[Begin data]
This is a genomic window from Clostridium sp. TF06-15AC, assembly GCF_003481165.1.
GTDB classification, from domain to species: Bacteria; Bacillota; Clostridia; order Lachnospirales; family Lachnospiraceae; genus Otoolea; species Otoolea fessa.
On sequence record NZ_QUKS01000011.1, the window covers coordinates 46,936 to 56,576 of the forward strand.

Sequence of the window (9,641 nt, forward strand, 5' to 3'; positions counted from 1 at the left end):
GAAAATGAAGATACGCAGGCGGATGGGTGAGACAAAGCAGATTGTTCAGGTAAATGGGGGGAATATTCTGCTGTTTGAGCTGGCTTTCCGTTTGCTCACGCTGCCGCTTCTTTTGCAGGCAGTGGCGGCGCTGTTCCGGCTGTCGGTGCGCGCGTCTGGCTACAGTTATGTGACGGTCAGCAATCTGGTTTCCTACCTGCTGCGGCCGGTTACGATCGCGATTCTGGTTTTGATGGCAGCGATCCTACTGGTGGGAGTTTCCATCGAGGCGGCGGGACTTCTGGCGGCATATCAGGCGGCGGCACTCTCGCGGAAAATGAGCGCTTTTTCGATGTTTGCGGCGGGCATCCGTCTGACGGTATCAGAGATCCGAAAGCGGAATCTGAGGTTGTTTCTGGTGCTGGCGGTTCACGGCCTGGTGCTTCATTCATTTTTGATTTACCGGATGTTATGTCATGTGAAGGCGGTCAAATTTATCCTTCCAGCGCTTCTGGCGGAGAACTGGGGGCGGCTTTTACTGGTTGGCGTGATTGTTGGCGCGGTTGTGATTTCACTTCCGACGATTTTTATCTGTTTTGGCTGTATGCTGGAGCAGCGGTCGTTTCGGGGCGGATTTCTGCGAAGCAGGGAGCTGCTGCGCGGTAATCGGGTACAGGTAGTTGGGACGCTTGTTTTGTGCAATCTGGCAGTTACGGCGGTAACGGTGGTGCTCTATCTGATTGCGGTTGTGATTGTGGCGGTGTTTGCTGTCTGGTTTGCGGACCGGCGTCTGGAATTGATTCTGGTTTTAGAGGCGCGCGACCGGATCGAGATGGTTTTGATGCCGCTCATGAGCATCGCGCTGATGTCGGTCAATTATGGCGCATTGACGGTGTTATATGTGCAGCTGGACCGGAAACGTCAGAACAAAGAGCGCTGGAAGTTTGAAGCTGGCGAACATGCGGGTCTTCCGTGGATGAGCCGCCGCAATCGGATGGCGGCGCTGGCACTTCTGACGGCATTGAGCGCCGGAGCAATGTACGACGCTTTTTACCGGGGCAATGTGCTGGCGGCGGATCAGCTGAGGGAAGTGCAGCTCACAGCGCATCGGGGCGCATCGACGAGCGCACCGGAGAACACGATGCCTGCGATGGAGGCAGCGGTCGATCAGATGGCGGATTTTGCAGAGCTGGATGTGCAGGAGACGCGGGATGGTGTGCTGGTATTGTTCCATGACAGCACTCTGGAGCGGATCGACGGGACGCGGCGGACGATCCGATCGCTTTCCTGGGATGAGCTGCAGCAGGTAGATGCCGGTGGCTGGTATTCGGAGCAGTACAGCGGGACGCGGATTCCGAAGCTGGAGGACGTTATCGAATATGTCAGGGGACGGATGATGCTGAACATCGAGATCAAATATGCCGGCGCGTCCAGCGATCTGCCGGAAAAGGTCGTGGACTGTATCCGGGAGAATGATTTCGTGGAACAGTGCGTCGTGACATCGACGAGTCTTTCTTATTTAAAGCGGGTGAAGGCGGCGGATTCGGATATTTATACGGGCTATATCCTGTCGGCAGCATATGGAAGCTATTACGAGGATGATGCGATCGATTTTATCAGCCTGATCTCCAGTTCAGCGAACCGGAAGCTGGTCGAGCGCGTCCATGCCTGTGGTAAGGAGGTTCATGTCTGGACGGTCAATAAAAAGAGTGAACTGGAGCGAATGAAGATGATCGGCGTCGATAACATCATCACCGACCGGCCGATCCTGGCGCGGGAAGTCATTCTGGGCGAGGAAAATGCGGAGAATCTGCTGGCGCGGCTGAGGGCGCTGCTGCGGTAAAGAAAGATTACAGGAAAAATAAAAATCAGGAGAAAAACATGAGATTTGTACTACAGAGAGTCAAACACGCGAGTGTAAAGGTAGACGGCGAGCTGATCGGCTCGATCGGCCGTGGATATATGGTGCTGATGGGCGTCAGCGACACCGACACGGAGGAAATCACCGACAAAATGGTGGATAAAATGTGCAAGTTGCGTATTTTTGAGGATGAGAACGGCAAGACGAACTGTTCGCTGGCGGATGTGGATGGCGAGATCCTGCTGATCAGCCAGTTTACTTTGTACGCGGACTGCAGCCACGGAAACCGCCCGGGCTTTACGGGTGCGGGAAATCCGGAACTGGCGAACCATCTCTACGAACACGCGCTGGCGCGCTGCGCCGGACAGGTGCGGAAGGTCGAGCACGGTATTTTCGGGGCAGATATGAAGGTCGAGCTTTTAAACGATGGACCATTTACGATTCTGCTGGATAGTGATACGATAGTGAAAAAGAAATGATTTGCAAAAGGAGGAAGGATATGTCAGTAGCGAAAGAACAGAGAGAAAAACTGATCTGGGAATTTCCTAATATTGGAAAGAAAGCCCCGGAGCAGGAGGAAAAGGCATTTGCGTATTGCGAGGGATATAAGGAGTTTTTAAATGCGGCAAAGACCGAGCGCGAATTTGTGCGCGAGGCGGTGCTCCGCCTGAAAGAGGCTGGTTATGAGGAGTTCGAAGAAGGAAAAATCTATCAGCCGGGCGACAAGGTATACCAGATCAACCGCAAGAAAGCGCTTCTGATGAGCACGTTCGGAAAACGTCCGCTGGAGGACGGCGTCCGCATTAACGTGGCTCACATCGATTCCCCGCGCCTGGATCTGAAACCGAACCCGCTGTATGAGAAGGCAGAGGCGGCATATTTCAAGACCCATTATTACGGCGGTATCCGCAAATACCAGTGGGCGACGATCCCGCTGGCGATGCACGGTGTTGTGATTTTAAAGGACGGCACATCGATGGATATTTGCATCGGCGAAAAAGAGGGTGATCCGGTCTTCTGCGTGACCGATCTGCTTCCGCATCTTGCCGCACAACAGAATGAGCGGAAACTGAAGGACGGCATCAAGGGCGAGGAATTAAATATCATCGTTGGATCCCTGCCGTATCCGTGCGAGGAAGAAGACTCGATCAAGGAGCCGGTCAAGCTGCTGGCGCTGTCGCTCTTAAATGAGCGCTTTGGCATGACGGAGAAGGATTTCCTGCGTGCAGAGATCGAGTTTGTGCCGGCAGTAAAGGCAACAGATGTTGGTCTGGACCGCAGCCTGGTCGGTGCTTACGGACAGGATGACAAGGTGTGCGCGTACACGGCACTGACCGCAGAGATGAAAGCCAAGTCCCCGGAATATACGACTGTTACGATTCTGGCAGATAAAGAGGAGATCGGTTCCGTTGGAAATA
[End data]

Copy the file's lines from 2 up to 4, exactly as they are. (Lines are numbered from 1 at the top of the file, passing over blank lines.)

GTDB classification, from domain to species: Bacteria; Bacillota; Clostridia; order Lachnospirales; family Lachnospiraceae; genus Otoolea; species Otoolea fessa.
On sequence record NZ_QUKS01000011.1, the window covers coordinates 46,936 to 56,576 of the forward strand.

Sequence of the window (9,641 nt, forward strand, 5' to 3'; positions counted from 1 at the left end):